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Francesco Borromini Biography
Francesco Borromini (Bissone near Lugano, Switzerland, September 25, 1599 - Rome, Italy, August 3, 1667) was a Baroque architect, and rival of Gian Lorenzo Bernini.

Son of stone mason Giovanni Domenico Castelli, Borromini began his career as a stone mason himself, and soon moved to Milan to study and practice this activity. When in Rome (1619) he changed his name (from Castelli to Borromini) and started working for Carlo Maderno, his distant relative, at St. Peter's. When Maderno died in 1629, he joined the group of Gian Lorenzo Bernini, with whom he completed Maderno's Palazzo Barberini.

In 1634 he had his first personal work, the reconstruction of the church of San Carlo alle Quattro Fontane (some authors say it is here that he changed his name).

Borromini's works include:

San Carlo alle Quattro Fontane
Sant'Agnese in Agone
Sant'Ivo alla Sapienza
San Giovanni in Laterano
Cappella Spada, San Girolamo della CaritÓ (however, it is uncertain if Borromini really is the architect of the chapel)
Sant'Andrea delle Fratte
Oratorio dei Filippini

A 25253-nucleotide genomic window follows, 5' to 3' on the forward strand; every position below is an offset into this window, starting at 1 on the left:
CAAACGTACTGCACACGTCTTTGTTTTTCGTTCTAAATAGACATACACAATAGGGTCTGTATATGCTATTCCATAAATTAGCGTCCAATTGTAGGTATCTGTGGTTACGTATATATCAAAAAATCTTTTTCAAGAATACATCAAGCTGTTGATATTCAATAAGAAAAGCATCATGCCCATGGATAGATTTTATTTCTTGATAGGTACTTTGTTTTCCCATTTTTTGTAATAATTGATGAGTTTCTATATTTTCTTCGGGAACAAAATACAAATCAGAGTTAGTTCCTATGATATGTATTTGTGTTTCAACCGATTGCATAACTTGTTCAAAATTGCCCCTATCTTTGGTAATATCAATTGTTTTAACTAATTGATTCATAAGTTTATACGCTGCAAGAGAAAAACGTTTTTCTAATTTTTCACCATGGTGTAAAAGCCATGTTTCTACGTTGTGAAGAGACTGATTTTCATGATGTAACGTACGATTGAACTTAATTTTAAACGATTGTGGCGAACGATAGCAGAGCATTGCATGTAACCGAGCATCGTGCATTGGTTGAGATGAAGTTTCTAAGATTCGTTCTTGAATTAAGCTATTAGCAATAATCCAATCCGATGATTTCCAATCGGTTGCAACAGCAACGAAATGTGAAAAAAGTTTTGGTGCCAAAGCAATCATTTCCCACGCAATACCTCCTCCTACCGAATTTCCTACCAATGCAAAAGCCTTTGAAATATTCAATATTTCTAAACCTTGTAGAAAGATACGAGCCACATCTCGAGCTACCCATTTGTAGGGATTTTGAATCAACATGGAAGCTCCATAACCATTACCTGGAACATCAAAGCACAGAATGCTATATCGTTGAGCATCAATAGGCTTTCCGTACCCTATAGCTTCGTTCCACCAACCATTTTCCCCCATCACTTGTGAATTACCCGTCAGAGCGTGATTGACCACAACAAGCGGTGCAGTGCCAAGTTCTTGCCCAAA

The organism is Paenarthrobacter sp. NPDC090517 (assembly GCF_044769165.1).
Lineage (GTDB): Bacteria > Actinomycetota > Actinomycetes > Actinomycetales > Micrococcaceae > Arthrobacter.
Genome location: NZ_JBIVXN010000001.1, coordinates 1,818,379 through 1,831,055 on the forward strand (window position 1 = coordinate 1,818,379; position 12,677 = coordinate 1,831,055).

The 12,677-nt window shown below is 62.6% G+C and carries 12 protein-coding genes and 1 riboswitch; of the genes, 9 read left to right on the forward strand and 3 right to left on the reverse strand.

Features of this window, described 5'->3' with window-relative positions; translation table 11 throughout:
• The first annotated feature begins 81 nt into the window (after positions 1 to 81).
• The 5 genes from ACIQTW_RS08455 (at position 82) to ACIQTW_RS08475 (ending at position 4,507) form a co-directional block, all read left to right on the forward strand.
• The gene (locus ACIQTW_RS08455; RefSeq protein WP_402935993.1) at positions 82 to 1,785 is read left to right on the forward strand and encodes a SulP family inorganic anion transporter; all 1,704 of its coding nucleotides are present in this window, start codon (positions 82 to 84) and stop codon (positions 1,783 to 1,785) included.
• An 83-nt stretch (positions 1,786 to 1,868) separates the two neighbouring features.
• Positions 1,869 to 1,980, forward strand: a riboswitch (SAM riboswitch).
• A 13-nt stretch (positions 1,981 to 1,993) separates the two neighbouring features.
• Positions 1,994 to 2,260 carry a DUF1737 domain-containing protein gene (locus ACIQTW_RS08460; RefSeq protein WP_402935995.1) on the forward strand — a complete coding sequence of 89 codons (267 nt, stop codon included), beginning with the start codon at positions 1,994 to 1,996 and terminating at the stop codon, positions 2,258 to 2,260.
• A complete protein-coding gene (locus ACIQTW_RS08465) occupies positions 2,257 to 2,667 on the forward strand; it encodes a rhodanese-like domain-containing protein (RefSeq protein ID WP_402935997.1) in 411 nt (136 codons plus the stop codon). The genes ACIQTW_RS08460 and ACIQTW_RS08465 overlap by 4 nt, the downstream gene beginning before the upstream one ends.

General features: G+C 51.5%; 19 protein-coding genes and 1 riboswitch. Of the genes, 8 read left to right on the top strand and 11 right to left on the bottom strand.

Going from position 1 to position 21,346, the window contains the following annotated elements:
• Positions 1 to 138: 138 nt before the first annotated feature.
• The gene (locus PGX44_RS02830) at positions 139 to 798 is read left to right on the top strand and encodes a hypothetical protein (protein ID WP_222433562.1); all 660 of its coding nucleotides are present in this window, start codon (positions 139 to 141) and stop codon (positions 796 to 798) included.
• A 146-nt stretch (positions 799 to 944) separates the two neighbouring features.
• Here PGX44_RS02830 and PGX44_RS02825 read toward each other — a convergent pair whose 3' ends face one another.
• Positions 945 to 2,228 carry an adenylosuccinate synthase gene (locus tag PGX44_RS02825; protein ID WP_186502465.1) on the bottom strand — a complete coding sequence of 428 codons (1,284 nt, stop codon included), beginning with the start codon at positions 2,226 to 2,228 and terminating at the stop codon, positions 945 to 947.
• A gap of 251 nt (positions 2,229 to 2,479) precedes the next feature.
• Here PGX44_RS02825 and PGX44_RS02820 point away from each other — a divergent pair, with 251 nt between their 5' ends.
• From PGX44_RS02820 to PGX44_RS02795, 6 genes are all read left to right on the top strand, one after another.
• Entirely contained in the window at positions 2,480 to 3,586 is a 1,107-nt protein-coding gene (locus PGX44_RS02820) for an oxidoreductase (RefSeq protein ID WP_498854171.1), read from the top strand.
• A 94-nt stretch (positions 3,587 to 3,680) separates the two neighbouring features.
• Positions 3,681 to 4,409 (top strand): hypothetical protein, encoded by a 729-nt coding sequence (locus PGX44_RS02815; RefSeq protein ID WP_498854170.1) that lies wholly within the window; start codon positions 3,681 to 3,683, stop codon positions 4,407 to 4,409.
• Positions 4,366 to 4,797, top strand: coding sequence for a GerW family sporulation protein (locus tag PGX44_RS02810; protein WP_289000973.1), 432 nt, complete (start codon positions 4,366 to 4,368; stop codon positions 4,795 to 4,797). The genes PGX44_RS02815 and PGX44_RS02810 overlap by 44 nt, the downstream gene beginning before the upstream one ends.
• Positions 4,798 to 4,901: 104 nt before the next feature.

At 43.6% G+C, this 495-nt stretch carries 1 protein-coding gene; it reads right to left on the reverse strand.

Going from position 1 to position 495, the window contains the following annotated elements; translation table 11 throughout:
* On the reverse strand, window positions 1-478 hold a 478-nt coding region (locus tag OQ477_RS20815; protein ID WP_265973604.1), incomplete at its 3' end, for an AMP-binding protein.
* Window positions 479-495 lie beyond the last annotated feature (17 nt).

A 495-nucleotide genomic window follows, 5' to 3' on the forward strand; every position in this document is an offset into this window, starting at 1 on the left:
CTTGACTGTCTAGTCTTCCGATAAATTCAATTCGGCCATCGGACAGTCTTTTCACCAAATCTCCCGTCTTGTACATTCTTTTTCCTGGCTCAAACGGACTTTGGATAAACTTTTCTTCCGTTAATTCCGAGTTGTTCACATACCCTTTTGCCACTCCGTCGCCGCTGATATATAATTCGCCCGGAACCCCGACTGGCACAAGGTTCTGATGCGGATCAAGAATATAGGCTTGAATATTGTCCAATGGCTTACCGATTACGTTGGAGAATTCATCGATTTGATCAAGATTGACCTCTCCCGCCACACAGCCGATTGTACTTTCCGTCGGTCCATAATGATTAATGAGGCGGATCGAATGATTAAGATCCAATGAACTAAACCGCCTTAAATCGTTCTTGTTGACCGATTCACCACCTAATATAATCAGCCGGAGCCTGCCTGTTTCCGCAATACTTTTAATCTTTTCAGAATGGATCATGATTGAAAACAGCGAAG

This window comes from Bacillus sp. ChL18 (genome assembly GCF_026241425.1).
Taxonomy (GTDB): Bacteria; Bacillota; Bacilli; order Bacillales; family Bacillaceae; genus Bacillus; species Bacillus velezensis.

Collegio de Propaganda Fide
Santa Maria dei Sette Dolori
San Giovanni in Oleo (restoration)
Palazzo Giustiniani (with Carlo Fontana)
Palazzo Falconieri
Santa Lucia in Selci (restoration)
For Sant'Agnese in Agone, he reverted the original plan of Girolamo Rainaldi (and his son Carlo Rainaldi), which previously had its main entrance on Via di Santa Maria dell'Anima. The fašade was expanded to include parts of the bordering Pamphilii palace, gaining space for the two bell towers (each of which has a clock, as in St. Peter's, one for Roman time, the other for tempo ultramontano, European time).

Borromini lost this work before this was ended due to the death of the Pope Innocent X in 1655. The new Pope, Alexander VII, and Prince Camillo Pamphili called back Rainaldi, but this one didn't change very much and the church is mainly considered a notable expression of Borromini's concepts.

He was also called "Bissone", by the place in which he was born.

In the summer of 1667, Borromini, suffering from nervous disorders and depression), committed suicide after the completion of the Falconieri chapel (the main chapel) in San Giovanni dei Fiorentini, where he was buried.

Francesco Borromini was featured on the 100 Swiss Franc banknote current in the 1980s.
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This article is licensed under the GNU Free Documentation License. It uses material from the Wikipedia article Francesco Borromini.